“The humor. For me it’s the best aspect of O’Leary’s voice. Various remarks, thoughts and analogies amused me.” – Janine, DearAuthor.com
“Despite the bucolic setting for much of the story, Beth O’Leary’s second novel is brisk and engaging. Her writing is warm, funny and oh-so-British. ” – Amy Scribner, BookPage
The Switch Book Quotes
“That’s the way with old friends. You understand each other, even when there’s not enough words out there for everything that should be said.”
“I’m rather worn out, and it’s an awful lot easier to be independent when there’s somebody else there with you.”
On ageing and death:
“We don’t have any good words for talking about death – they’re all too small.”
“When people talk about loss, they always say you’ll never be the same, that it will change you, leave a hole in your life. . . . But when you lose somebody you love, you don’t lose everything they gave you. They leave something with you.”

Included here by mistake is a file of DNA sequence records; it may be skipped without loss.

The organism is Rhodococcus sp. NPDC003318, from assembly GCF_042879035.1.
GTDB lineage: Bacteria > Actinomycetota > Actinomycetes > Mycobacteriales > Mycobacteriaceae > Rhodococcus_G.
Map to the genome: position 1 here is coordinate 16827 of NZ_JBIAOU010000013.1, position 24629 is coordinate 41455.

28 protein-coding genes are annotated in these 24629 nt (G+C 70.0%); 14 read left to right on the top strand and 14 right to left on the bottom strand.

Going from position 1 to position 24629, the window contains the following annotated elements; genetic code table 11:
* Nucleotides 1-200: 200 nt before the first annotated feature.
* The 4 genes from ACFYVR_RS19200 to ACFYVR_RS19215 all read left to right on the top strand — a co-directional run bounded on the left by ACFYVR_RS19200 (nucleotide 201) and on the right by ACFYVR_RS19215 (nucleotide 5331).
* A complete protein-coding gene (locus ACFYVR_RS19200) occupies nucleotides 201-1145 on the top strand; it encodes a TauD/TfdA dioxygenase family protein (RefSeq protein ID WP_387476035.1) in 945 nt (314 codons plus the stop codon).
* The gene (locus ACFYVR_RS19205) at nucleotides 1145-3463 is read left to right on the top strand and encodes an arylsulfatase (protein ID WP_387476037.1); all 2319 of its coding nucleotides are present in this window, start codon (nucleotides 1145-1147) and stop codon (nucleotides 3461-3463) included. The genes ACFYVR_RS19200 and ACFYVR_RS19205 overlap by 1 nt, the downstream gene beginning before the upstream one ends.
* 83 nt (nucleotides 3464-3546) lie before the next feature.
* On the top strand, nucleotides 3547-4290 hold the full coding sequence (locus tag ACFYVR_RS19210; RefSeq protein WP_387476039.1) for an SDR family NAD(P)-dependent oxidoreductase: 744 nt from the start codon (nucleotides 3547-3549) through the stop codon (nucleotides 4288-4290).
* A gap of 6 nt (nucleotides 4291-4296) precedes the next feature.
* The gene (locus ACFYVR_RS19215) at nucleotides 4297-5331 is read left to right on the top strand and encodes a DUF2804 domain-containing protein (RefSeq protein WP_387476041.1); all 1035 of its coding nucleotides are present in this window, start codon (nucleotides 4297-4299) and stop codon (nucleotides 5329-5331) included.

About the Author, Beth O’Leary
Beth O’Leary studied English at university before going into children’s publishing. She lives as close to the countryside as she can get while still being in reach of London, and wrote her first novel, The Flatshare, on her train journey to and from work. She is now writing novels full time, and if she’s not at her desk, you’ll usually find her curled up somewhere with a book, a cup of tea, and several woolly jumpers (whatever the weather). This book The Switch is her second title published. Check out her website or connect with her on Twitter or Facebook.
* My receiving a copy from the publisher for review purposes did not impact the expression of my honest opinions.